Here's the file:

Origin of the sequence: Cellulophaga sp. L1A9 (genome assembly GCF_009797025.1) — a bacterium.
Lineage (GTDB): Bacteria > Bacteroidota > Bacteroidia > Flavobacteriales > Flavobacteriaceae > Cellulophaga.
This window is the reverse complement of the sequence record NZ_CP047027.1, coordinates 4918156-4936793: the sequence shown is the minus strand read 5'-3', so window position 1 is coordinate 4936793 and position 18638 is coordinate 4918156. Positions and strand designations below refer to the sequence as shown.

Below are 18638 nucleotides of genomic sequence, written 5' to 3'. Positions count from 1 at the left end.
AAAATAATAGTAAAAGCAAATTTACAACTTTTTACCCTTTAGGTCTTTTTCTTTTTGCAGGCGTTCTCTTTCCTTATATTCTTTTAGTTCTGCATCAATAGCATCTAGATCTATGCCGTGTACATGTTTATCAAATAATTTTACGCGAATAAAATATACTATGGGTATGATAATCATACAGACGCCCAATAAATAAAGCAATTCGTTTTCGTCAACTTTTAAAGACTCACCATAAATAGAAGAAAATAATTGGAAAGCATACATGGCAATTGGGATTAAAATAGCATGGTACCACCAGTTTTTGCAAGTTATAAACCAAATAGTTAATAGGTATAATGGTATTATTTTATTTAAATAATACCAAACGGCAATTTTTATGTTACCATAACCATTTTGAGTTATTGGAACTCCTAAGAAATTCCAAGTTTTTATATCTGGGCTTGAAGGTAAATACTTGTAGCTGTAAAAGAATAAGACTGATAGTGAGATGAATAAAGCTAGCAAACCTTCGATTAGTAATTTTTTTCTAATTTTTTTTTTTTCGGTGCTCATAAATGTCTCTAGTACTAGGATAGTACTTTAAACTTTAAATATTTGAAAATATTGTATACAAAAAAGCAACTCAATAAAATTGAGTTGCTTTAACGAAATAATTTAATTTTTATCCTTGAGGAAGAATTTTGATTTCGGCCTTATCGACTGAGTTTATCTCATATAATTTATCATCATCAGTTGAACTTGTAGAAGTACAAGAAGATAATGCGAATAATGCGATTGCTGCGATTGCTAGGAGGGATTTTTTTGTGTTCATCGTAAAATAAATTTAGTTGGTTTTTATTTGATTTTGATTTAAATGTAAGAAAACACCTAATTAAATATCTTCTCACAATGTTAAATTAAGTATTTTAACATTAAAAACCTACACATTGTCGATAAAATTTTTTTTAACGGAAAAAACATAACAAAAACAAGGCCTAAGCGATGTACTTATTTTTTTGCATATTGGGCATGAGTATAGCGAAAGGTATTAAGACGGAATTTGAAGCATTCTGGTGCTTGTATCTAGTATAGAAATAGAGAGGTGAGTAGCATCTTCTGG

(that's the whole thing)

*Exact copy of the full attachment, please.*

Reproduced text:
Origin of the sequence: Cellulophaga sp. L1A9 (genome assembly GCF_009797025.1) — a bacterium.
Lineage (GTDB): Bacteria > Bacteroidota > Bacteroidia > Flavobacteriales > Flavobacteriaceae > Cellulophaga.
This window is the reverse complement of the sequence record NZ_CP047027.1, coordinates 4918156-4936793: the sequence shown is the minus strand read 5'-3', so window position 1 is coordinate 4936793 and position 18638 is coordinate 4918156. Positions and strand designations below refer to the sequence as shown.

Below are 18638 nucleotides of genomic sequence, written 5' to 3'. Positions count from 1 at the left end.
AAAATAATAGTAAAAGCAAATTTACAACTTTTTACCCTTTAGGTCTTTTTCTTTTTGCAGGCGTTCTCTTTCCTTATATTCTTTTAGTTCTGCATCAATAGCATCTAGATCTATGCCGTGTACATGTTTATCAAATAATTTTACGCGAATAAAATATACTATGGGTATGATAATCATACAGACGCCCAATAAATAAAGCAATTCGTTTTCGTCAACTTTTAAAGACTCACCATAAATAGAAGAAAATAATTGGAAAGCATACATGGCAATTGGGATTAAAATAGCATGGTACCACCAGTTTTTGCAAGTTATAAACCAAATAGTTAATAGGTATAATGGTATTATTTTATTTAAATAATACCAAACGGCAATTTTTATGTTACCATAACCATTTTGAGTTATTGGAACTCCTAAGAAATTCCAAGTTTTTATATCTGGGCTTGAAGGTAAATACTTGTAGCTGTAAAAGAATAAGACTGATAGTGAGATGAATAAAGCTAGCAAACCTTCGATTAGTAATTTTTTTCTAATTTTTTTTTTTTCGGTGCTCATAAATGTCTCTAGTACTAGGATAGTACTTTAAACTTTAAATATTTGAAAATATTGTATACAAAAAAGCAACTCAATAAAATTGAGTTGCTTTAACGAAATAATTTAATTTTTATCCTTGAGGAAGAATTTTGATTTCGGCCTTATCGACTGAGTTTATCTCATATAATTTATCATCATCAGTTGAACTTGTAGAAGTACAAGAAGATAATGCGAATAATGCGATTGCTGCGATTGCTAGGAGGGATTTTTTTGTGTTCATCGTAAAATAAATTTAGTTGGTTTTTATTTGATTTTGATTTAAATGTAAGAAAACACCTAATTAAATATCTTCTCACAATGTTAAATTAAGTATTTTAACATTAAAAACCTACACATTGTCGATAAAATTTTTTTTAACGGAAAAAACATAACAAAAACAAGGCCTAAGCGATGTACTTATTTTTTTGCATATTGGGCATGAGTATAGCGAAAGGTATTAAGACGGAATTTGAAGCATTCTGGTGCTTGTATCTAGTATAGAAATAGAGAGGTGAGTAGCATCTTCTGG